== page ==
Gazpacho. Apparently it started life somewhere in the Mediterranean as a soup of blended stale bread, olive oil and garlic, with some liquid like water or vinegar pounded together in a mortar. Over time other things were added as they were to hand or had been brought in from newly discovered worlds. It was quick, easy, cheap, nutritious and cool comfort on a hot day. And of course this time of year is ubiquitous on restaurant and bistro menus.
Though I enjoy a bowl brimming with chopped vegetables tasting of the sun that tomatoes bring to everything I find Salmorejo, the Northern Andalusian version, far more satisfying. Perhaps because it is essentially tomatoes and I love tomatoes. It also involves fewer ingredients (unless you go for the full meal deal which I do) and less prep time.
Tomatoes, bread, garlic, sherry vinegar and an immersion blender – that’s pretty much it.*
Salmorejo (Andalusian Tomato and Bread Soup)
– serves 4
From Milk Street TV – Christopher Kimball
Prep time: 10 minutes
Cooking time: 20 minutes
2 pounds ripe tomatoes, cored
2 1/2 ounces country-style white bread, crusts removed, torn into small pieces
1/2 medium red bell pepper, stemmed, seeded, and chopped
1 large garlic clove, smashed and peeled
1 tsp granulated sugar
3 tablespoons sherry vinegar, plus more to serve
2 teaspoons kosher salt
1 teaspoon freshly ground black pepper
3/4 cup plus 1 tablespoon extra-virgin olive oil, plus more to serve
4 thin slices of prosciutto (about 2 ounces), torn into pieces
3 or 4 hard-cooked eggs, peeled and sliced or quartered
finely chopped fresh flat-leaf parsley or cilantro
Crusty bread, for serving
In a blender, combine the tomatoes, bread, bell pepper, garlic, sugar, vinegar, 2 teaspoons salt and 1 teaspoon pepper. Blend on high until completely smooth and no bits of tomato skins remain, about 1 minute.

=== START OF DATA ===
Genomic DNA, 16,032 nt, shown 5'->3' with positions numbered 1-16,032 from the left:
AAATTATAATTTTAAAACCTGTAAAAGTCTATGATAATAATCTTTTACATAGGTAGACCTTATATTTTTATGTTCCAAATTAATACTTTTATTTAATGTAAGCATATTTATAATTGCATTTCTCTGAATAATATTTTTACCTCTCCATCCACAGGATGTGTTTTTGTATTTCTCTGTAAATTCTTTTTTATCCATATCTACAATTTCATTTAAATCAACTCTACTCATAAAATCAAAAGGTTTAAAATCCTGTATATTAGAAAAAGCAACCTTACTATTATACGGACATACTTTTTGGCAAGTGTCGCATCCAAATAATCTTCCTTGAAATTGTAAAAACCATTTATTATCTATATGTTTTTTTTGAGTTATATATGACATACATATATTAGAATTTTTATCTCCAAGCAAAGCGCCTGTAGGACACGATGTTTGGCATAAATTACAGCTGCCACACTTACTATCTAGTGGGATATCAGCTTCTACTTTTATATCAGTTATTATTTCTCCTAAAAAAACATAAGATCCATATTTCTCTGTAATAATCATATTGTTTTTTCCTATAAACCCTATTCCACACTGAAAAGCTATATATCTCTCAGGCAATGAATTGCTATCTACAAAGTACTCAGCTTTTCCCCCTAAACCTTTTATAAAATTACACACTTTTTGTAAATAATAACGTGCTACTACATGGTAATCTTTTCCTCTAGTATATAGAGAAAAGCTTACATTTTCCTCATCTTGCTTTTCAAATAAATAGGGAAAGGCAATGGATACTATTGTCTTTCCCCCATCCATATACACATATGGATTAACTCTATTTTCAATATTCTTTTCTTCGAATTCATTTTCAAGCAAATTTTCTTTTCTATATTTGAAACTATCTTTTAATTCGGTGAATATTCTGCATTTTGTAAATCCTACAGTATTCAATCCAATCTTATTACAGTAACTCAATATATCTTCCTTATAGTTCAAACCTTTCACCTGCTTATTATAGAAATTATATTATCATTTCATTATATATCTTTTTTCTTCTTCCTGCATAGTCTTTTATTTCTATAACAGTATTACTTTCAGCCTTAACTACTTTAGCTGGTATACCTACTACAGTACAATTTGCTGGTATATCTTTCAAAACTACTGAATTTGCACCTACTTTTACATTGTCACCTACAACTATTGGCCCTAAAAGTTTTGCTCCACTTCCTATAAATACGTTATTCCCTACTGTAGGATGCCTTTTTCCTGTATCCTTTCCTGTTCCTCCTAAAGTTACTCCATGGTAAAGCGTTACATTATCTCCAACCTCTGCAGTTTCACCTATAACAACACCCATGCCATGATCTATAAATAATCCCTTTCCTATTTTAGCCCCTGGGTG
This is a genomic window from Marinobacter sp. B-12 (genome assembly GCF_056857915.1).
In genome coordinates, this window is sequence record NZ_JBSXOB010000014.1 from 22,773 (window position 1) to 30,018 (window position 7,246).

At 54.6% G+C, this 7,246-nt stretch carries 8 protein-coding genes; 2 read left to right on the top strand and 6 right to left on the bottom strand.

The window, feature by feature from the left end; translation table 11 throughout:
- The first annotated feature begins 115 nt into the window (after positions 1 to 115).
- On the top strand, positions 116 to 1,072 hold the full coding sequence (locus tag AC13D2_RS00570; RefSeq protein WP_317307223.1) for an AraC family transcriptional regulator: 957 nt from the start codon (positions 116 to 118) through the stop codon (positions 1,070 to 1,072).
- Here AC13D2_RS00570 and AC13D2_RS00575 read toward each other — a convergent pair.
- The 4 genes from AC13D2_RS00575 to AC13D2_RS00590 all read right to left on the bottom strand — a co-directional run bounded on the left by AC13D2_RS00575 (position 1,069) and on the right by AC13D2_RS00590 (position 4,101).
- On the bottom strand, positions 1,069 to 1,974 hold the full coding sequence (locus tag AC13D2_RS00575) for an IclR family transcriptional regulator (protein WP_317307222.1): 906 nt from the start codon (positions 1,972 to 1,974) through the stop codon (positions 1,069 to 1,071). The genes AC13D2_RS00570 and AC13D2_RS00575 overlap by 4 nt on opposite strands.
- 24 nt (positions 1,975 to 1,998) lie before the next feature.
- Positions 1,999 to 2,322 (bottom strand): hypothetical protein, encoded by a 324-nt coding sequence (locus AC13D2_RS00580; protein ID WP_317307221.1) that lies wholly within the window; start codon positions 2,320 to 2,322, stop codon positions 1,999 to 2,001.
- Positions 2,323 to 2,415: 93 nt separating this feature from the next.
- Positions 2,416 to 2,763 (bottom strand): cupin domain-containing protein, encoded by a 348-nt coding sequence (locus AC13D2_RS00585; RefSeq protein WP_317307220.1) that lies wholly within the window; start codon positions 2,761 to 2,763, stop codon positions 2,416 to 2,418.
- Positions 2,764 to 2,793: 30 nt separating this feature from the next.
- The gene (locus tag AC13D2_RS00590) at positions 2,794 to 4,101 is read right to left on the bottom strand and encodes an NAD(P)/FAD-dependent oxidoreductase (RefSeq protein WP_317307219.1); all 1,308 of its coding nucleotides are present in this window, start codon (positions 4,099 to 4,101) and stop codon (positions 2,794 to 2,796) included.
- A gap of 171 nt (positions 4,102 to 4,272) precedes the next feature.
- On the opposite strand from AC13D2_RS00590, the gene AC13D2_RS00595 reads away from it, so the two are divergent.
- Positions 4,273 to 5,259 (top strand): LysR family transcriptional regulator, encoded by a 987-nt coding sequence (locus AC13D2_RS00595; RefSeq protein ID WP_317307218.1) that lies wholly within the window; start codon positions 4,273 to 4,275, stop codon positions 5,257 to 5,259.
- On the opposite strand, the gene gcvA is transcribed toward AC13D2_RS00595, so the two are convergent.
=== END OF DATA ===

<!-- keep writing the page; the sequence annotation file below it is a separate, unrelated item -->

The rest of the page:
With the blender running, gradually add 3/4 cup olive oil.
Transfer to a large bowl then taste and season with salt and pepper.
Cover and refrigerate until well chilled, at least 2 hours or up to 4 hours.
While the soup chills, make the hard-cooked eggs. Fill a saucepan about a quarter of the way with cold water. Place the eggs in a single layer at the bottom of the saucepan. Add more water so that the eggs are covered by at least an inch of water. Bring to a full boil, remove from heat and cover. Let sit for 10 minutes, drain. Place eggs in an ice bath. When cool enough to handle, peel and quarter or slice. Set aside.
While the eggs cool, place a 12-inch nonstick skillet over medium and heat the remaining 1 tablespoon oil until shimmering. Add the prosciutto and cook, stirring occasionally, until crisp, about 2 minutes. Transfer to a paper towel–lined plate and let cool completely, then roughly chop; set aside.
Taste the soup and season again with salt and pepper.
Ladle the soup into (preferably chilled) bowls. Top with the prosciutto, hard-cooked egg and chopped parsley or cilantro. Drizzle with additional oil and vinegar, as desired.
*Kimball adds that half red pepper which does add a little brightness to the dish.
That addition of ham and egg though not necessary can help turn it into a full meal. Along with a green salad and crusty bread it’s perfect on a hot summer day.
The word for August 4th is:
Soup /so͞op/: [noun]
1. A liquid dish, typically made by boiling meat, fish, or vegetables, etc., in stock or water.
2. A substance or mixture perceived to resemble soup in appearance or consistency,
Middle English: from Old French soupe ‘sop, broth (poured on slices of bread)’, from late Latin suppa, of Germanic origin.
5 thoughts on “What’s Cooking”
Ça semble délicieux; dommage que ça soit tant de travail…
Oh Pierre!! Quel travail?
Thanks Willym for the wonderful recipe. Anything that is good requires work.
Oh no! I hope Dr Spo does not see this recipe.
Also, it STILL doesn’t appear to be tomato season here. What’s going on?
We discussed me making this recipe, but Someone doesn’t like soup/bread in soup nor eggs.
Next time I do this version, screw’em.